August 2020

Indigenous Peoples and Human Rights

Wednesday, September 30, 2009

Secakuku: Hopi are stewards of the land, despite the coup

by Alph H. Secakuku,
Sipaulovi Council Representative, Village of Sipaulovi, Second Mesa, AZ, Hopiland

Comments by Alph H. Secakuku, Sipaulovi Council Representative, Village of Sipaulovi, Second Mesa, AZ, Hopiland

It is a sad day for Hopi/Tewa people, and I am disappointed in the illegal Hopi council’s action telling the “Environmental Groups to Stay off Their Land”. The Hopi/Tewa people have always considered themselves to be the best environmentalists in the world. Our Hopi Religion teaches that we made a sacred covenant with Maasaw, our Supreme Being, to be good stewards of the Fourth World we live in today.
We, as people, all have the responsibility of being Caretakers of Mother Earth. “You care for it and take from it only what you need, and it will provide for you”.
I never thought I would see the day when being “Hopi” meant being anti-environment, pro-big corporate energy, and actually promoting pollution and global warming in favor of dollars/money.
This is the new world image of Hopi, thanks to Scott Canty, Nada Talayumptewa, Phillip Quotshytewa, Mary Felter, Ivan Sidney, Sr., and the rest of the illegally constituted Hopi Tribal Council…in essence, a coup.
We, the Hopi/Tewa people, have worked closely for many years with our allies from the environmental community to protect sacred lands from development and to stop uranium mining from poisoning our water. Water is life, therefore, it is sacred.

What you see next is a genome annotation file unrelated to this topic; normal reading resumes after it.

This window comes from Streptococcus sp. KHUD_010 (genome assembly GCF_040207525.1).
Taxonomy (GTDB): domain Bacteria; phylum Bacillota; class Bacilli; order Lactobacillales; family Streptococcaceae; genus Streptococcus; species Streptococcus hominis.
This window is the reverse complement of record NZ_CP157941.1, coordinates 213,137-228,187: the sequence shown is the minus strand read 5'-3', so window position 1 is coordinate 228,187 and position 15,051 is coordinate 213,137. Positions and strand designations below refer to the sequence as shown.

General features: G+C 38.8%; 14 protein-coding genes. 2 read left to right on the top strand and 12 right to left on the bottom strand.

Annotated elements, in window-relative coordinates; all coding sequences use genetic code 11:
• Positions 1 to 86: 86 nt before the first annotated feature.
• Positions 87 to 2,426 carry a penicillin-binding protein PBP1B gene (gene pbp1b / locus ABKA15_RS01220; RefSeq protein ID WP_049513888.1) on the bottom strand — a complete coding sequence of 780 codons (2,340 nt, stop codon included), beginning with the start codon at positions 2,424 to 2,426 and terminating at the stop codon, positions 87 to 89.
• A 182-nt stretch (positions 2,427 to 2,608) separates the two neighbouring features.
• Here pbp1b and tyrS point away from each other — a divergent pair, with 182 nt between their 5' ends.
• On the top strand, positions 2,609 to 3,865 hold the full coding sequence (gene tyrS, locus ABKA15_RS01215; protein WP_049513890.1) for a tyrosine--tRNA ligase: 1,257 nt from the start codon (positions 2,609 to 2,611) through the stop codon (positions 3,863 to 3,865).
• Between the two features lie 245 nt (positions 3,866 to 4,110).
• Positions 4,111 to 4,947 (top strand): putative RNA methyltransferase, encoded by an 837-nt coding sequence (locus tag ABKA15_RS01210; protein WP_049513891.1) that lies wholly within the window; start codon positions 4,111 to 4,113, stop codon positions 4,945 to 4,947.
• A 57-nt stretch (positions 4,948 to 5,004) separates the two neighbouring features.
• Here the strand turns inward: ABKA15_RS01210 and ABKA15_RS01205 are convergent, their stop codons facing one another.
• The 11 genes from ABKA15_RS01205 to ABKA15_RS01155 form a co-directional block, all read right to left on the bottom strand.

We will continue to work together—tribal communities and other clean energy jobs advocates—to bring green economic development to our lands that respects our air and water.
Together with our partners in the environmental community, we are working to secure long term solution to energy, health and water issues in northern Arizona by cleaning up dirty coal plants and promoting solar and wind projects on the reservations. The time to transition from dirty old coal plants to clean energy from the wind and the sun is now.
We see a positive future ahead with results like the Navajo Nation’s recent unanimous green jobs resolution and will continue to support clean energy projects with Navajo and Hopi communities. We all know that climate change is predicted to bring hotter and drier conditions to the Colorado Plateau, an area which may see even greater temperature increases than the rest of the country. This threatens our water supplies and livelihoods.